But where is her heart? “It is Kenya,” she says, nearly cutting me off. “Culturally, ethnically, I have been brought up in Indian culture, but I have never lived in India. Canada – I studied in Canada for seven years, but I haven’t been there since I graduated – I don’t really have close ties. So I cheer [Kenyan football team] the Harambee Stars. My family still live there – I consider myself very much Kenyan.”
Since she was young, Verjee’s father has run a meat and fish distribution business. Her mother works as a scientist researching into animal diseases.
Following a stint at Capital FM, Verjee was snapped up by the Kenyan Television Network, who recognised her potential on the airwaves. She spent time anchoring the station’s prime-time news and presenting documentaries before she got her big break on the international news scene. Joining Central News Network, she was soon posted to the United States’ State Department and became a fixture reporting world news and politics.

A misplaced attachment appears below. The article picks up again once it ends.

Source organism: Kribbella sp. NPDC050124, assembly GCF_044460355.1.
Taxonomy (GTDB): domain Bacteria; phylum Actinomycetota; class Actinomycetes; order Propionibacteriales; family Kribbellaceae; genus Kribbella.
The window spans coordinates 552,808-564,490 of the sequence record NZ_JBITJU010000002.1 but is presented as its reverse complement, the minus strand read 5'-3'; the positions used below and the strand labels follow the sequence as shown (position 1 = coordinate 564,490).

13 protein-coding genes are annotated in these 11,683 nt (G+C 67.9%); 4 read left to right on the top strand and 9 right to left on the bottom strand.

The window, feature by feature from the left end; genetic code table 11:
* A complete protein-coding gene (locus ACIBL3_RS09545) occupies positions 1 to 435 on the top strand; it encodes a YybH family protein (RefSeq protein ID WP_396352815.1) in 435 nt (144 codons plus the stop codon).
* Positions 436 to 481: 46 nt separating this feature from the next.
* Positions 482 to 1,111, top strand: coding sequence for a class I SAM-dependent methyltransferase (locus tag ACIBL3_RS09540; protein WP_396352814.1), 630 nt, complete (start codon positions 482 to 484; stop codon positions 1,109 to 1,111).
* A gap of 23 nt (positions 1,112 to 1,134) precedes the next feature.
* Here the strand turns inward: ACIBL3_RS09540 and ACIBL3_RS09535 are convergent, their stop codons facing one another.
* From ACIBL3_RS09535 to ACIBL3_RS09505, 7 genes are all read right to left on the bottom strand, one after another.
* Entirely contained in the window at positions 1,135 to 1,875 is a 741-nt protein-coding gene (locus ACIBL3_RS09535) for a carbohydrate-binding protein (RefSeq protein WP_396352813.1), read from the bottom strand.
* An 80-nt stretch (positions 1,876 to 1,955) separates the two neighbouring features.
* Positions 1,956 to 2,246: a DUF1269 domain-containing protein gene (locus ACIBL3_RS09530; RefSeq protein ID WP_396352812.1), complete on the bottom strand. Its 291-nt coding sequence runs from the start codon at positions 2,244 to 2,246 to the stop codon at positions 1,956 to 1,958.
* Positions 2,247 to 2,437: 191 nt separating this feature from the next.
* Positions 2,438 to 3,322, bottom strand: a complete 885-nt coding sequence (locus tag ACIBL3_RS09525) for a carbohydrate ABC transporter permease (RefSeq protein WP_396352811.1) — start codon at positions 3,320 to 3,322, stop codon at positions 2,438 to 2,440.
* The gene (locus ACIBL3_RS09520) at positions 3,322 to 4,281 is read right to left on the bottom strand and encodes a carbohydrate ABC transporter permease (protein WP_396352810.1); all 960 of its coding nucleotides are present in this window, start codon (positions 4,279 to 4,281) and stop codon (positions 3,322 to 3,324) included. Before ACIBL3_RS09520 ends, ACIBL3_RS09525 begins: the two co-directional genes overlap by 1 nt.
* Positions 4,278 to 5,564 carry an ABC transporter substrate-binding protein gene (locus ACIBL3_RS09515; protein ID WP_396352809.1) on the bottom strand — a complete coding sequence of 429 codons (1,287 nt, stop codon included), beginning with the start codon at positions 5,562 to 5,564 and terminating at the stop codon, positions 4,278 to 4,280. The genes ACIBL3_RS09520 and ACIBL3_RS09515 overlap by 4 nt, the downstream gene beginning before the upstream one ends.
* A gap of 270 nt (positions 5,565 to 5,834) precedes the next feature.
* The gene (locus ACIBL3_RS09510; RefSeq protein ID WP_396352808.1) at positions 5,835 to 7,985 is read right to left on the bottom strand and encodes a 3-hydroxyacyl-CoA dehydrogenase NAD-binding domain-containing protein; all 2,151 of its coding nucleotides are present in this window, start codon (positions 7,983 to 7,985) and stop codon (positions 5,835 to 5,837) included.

Like all great interviewers, Verjee is not afraid of asking impertinent questions. “Does it bother you… that the US is so loathed?” she once asked flustered looking Condoleezza Rice, then Secretary of State. But neither has she been impervious to the odd gaffe. One apparently innocuous story about airline snacks quickly became an internet sensation after Verjee mispronounced the word ‘peanuts’ – to-date the blooper has been seen by close to half a million viewers.
Like a well-trodden war reporter, Verjee has been no stranger to danger either. Covering the January 2008 Kenyan elections for CNN, she famously found herself caught in a fracas between protestors and government forces. A volatile situation quickly turned even uglier as Verjee herself was hit by a tear gas canister as she filmed a piece to camera. It was, she admits, the most frightening moment of her career.